You are here

Why Do I Have to Eat This?

For two years, I lived in a basement apartment about the size and shape of a phone booth resting on its side. At one end was a twin bed, and at the other end was a love seat. Next to the bed was a tall, wooden crate with a single shelf inside. I kept my alarm clock on that shelf and my TV -- an appliance my landlord had loaned to me out of pity -- balanced on top. At the foot of the bed was a closet so shallow that the corners of the hangers knocked against the door when it was closed.

The area between the bed and the love seat was the kitchen...or what I called the kitchen. A white enamel countertop followed the wall for about five feet before bending into an "L" and extending for another two. In the center was a sink about the size of a large dictionary and next to that the stovetop, which was really two electric burners -- a glorified hot plate.

Beneath the stove, just before the "L," was a small refrigerator that may have been designed by Fischer-Price. Inside was a freezer about the size of a shoebox that sealed itself closed with ice every seven to ten days. Typically, people place things into a freezer for long-term storage. If I failed to eat my TV dinners and ice cream right away, I had to use my hammer to bust them out.

My landlord ran her catering business from the house above my basement, where she lived with her daughter and their cat, an overweight tabby who liked to visit me, sit in front of the love seat and lick himself for long periods of time. I had no phone (I used a pay phone in town) and no car.

What I did have was food.

This was the first time I was completely responsible for what I ate each day. In college I went to the cafeteria, even when I lived off campus. Before that, I lived at home. Free to develop my explore skills (or starve to death), I started cooking. Each weekend, I'd grab my backpack, climb onto my bike and ride to the small grocery store about a mile away. With my haul strapped down with bungie cord, I'd ride home.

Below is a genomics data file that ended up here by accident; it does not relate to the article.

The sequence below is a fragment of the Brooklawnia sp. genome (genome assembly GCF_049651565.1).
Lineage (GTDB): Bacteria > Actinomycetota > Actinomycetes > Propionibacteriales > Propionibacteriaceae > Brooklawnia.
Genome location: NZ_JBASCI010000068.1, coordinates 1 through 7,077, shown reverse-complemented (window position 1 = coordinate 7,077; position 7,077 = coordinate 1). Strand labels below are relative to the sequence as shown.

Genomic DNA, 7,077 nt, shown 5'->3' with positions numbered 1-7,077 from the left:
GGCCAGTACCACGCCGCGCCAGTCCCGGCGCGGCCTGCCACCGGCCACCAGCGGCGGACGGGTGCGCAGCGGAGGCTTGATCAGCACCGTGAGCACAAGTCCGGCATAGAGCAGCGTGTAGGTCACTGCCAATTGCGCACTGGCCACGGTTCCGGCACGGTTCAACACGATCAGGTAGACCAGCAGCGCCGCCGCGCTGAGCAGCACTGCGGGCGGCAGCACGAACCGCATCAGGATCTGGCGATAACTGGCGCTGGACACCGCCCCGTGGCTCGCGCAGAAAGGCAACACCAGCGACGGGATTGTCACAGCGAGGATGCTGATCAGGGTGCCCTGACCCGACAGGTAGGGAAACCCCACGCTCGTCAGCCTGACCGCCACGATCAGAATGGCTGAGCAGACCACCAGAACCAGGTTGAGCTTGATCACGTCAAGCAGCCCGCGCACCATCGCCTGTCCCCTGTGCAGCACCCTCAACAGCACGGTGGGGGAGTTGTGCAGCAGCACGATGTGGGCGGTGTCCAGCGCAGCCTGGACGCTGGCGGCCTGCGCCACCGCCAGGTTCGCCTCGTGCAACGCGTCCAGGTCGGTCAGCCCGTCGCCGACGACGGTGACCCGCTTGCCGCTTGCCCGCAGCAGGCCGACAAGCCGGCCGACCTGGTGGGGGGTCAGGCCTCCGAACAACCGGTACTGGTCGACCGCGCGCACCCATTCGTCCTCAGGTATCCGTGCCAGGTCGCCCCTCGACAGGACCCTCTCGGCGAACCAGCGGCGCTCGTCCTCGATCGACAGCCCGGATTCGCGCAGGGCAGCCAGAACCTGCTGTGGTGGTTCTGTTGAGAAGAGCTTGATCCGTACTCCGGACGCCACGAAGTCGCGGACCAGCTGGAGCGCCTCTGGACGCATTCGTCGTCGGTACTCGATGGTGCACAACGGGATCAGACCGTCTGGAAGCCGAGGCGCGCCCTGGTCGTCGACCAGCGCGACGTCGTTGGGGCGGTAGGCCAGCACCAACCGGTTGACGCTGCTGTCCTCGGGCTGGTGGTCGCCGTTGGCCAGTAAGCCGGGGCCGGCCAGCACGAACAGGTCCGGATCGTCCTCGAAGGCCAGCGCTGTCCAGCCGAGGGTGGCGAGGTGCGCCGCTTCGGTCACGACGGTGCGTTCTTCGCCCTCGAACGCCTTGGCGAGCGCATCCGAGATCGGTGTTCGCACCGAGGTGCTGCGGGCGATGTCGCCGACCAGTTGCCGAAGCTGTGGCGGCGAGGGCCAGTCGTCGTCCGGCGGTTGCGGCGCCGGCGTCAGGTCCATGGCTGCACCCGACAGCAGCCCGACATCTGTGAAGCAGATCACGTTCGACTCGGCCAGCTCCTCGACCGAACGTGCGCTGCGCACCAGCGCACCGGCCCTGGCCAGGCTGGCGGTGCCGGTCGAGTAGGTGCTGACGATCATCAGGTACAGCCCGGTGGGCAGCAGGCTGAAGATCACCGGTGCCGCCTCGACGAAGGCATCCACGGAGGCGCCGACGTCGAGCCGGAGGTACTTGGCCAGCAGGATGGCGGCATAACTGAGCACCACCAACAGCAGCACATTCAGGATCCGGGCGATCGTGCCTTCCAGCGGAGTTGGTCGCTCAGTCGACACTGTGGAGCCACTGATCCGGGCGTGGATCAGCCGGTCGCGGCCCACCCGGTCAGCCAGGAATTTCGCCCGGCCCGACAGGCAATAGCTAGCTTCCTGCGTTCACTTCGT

At first, I prepared the simple foods I enjoy; chili, hot wings, fried chicken. The chili gave me food poisoning and the smell of greasy fried chicken was in the air for a week.

Elaborate cooking was difficult (with only two seven-inch electric burners, almost everything qualified as "elaborate"), but I still held dinner parties for my non-claustrophobic friends. One particular summer evening my girlfriend, her friend and my sister visited to eat lobsters. I bought several sticks of butter for dipping and a large bag of oyster crackers. I was very proud of the huge lobster pot I had bought just for the occasion and filled it 3/4 full of water, set it on a burner and turned up the heat.

Half an hour later, small bubbles had just started to form at the bottom of the pot, we had eaten all of the crackers (after dipping them in the melted butter) and my girlfriend suggested that we ask my landlord the caterer if we could use her "normal" stove to boil the lobsters, who had begun to show signs of hope and relief on their little faces.

Eventually, I returned to the foods I enjoyed on cozy Pennsylvania evenings: soft string beans in steaming cream of mushroom soup, topped with crunchy, fried onions; dry toast dipped in hot coffee for breakfast; elbow macaroni with butter and grated cheese. With each plate I remembered not only how to prepare these dishes, but why. My mother made green bean casserole because her mother did, and maybe even her mother before her. The ingredients were inexpensive and could feed a hungry family. That's what they had, and that's what they used.

Today, we eat these dishes because we ought to. To know where we came from, to acknowledge the sacrifices that our parents and our parents' parents made to feed their children, their spouses, their friends. We dip our bread into simmering pots of pasta sauce to taste our family culture. We eat meatloaf sandwiches to remember the simple meals that nourished our forebearers. We sit at the table to honor our grandparents, our parents, ourselves and our children.

Gracie stars at me from across the table, a steaming plate of Chicken with Mushroom Sauce before her. "Why do I have to eat this?" she whines, crinkling her nose into a knot.

"Because that's what we do," I say.